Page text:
Something rare is happening on a formerly unwatched children's basic cable channel: the friendship between art and commerce is actually turning out a little bit of magic.
The commerce first, though, because, well, we're talking about the entertainment industry here, aren't we?
Early in 2008, the folks at Discovery Communications asked Nielsen Media Research to please stop listing the Discovery Kids channel in their weekly TV ratings due to the abysmal numbers Discovery Kids was pulling in. At the same time, the toy company Hasbro was looking for a media partner so they could get back into the animation business. And faster than you can say "corporate synergy," the two conglomerates reached a deal that saw new cartoons based on Hasbro toys premiering on the renamed Hub channel in October 2010. Ratings increased sixfold that first week and have been slowly climbing ever since, and the online buzz started almost immediately about the new My Little Pony show, subtitled Friendship Is Magic.
Yes, you read that right. My Little Pony.
Y'see, Margaret Loesch, the head of programming at the Hub, had been in charge of Hasbro's TV shows back in the mid-1980s before going on to set up the first Fox Kids lineup, a peculiar and diverse selection of animated fare that included things like Eek the Cat, The Tick, Zazoo U, and X-Men. A veteran, in other words, who well realized the challenge a startup cable channel would face in today's fragmented entertainment atmosphere.
So for the new My Little Pony series, she did something that, in a perfect world, executives would do all the time: she went looking for someone who'd done interesting work of a similar nature in the past. This led her to Lauren Faust, a writer and showrunner whose name first came to my attention for her work on The Powerpuff Girls and Foster's Home for Imaginary Friends, two fine shows from the Cartoon Network.
Faust, it turned out, had played with My Little Pony toys as a youth, and her personal art site is even named for the pegasus character Sandy Duncan gave voice to in the original half-hour My Little Pony special from 1984. Her very definite ideas about how to approach a new Pony series meshed well with Loesch's, and this meeting of the corporate desire to make money and the artistic desire to produce some quality animated cartoons has resulted in a show that hits me right between the eyes in a way nothing on TV has in quite a few years.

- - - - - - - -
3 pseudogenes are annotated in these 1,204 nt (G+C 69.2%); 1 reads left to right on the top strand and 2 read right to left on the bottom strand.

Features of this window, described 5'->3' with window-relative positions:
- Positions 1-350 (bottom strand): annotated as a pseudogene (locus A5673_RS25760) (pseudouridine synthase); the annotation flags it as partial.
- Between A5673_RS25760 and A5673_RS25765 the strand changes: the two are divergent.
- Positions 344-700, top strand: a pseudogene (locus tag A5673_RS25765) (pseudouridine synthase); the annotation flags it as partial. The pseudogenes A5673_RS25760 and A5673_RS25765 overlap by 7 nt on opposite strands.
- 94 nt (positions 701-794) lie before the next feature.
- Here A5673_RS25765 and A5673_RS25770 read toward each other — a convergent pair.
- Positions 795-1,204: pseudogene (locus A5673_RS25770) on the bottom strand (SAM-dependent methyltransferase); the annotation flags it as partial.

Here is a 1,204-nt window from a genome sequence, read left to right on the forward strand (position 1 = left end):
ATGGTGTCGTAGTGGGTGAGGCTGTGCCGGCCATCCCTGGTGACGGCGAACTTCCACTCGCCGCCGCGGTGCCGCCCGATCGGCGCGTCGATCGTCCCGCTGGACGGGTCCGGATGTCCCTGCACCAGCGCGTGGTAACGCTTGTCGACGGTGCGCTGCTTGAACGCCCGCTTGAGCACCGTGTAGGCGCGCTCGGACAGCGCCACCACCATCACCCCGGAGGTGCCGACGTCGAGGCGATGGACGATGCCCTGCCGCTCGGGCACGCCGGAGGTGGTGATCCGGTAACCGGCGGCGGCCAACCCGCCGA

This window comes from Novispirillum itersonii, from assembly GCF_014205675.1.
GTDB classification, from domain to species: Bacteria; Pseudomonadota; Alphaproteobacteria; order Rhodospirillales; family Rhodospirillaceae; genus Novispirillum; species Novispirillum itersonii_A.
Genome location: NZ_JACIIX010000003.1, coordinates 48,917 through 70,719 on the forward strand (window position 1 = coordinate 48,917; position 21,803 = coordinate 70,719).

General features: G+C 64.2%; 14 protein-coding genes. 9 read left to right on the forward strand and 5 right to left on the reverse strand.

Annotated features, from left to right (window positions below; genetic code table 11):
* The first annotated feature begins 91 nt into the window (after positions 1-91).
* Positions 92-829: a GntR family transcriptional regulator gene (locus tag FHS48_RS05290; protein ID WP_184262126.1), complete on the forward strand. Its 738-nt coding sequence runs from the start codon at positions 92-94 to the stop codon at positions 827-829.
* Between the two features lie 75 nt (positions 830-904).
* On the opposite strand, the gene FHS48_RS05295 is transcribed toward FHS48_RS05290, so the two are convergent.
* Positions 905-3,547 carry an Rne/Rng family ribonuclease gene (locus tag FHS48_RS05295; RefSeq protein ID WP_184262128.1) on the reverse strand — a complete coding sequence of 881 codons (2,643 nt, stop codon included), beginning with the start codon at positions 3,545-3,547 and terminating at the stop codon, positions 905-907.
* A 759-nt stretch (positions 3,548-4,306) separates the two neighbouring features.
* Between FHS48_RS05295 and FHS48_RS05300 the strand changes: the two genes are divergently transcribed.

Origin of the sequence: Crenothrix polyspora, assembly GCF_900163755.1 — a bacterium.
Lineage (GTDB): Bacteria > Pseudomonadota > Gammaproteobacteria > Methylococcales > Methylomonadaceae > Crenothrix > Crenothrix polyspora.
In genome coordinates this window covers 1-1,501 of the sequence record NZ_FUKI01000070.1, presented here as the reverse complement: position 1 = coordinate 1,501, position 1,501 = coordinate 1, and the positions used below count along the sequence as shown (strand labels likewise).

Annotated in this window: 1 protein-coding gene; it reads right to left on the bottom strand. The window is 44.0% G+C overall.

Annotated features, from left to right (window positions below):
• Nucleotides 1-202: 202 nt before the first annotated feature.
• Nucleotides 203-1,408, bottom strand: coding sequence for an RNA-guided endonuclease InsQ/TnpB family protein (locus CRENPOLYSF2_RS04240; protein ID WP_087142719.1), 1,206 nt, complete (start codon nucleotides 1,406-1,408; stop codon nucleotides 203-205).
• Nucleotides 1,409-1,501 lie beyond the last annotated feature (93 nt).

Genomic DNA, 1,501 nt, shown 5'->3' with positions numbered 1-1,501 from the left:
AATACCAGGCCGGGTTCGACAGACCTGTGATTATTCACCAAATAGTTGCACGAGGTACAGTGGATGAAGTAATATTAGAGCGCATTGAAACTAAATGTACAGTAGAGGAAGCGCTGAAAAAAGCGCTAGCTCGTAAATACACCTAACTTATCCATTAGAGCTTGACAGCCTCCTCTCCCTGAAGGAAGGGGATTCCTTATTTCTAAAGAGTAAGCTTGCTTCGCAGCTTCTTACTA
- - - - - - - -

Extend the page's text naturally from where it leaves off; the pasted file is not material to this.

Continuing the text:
But then I'm a sucker for "cute." The vast majority of my creative output both before and after I began selling my stories has featured talking animals of one sort or another, and that's largely what I turn to when I'm looking to be entertained. Being forty-six years old, however, I find myself looking for cuteness with a brain, cuteness with a heart, cuteness with a soul, and over the years, I've written a fair number of reviews and articles—even one on this very web site—about that sort of cuteness. I call it the New Cute.
Let me pull from that earlier piece my attempt to summarize the difference between the two types of cute: "The New Cute is all about taking cute to new and unexpected places, places that would be too confusing or too obscure or too thought-provoking for the Old Cute, while still and always remaining cute." And let me also note that one of the examples of the Old Cute that I give there is, in fact, My Little Pony.
The original Pony series epitomizes the Old Cute with its colorful but largely undifferentiated cast of characters living in a fairly generic fantasy setting regularly confronted by some larger than life menace that wishes to destroy or enslave them for reasons that are often unclear. The Good Guys, who are good because they laugh and dance and sing, inevitably defeat the Bad Guys, who are bad mostly because they don't do any of the above, and this defeat usually comes not through any particular strength or cleverness on the part of our Good Guys but rather through a combination of dumb luck and some small displays of intestinal fortitude.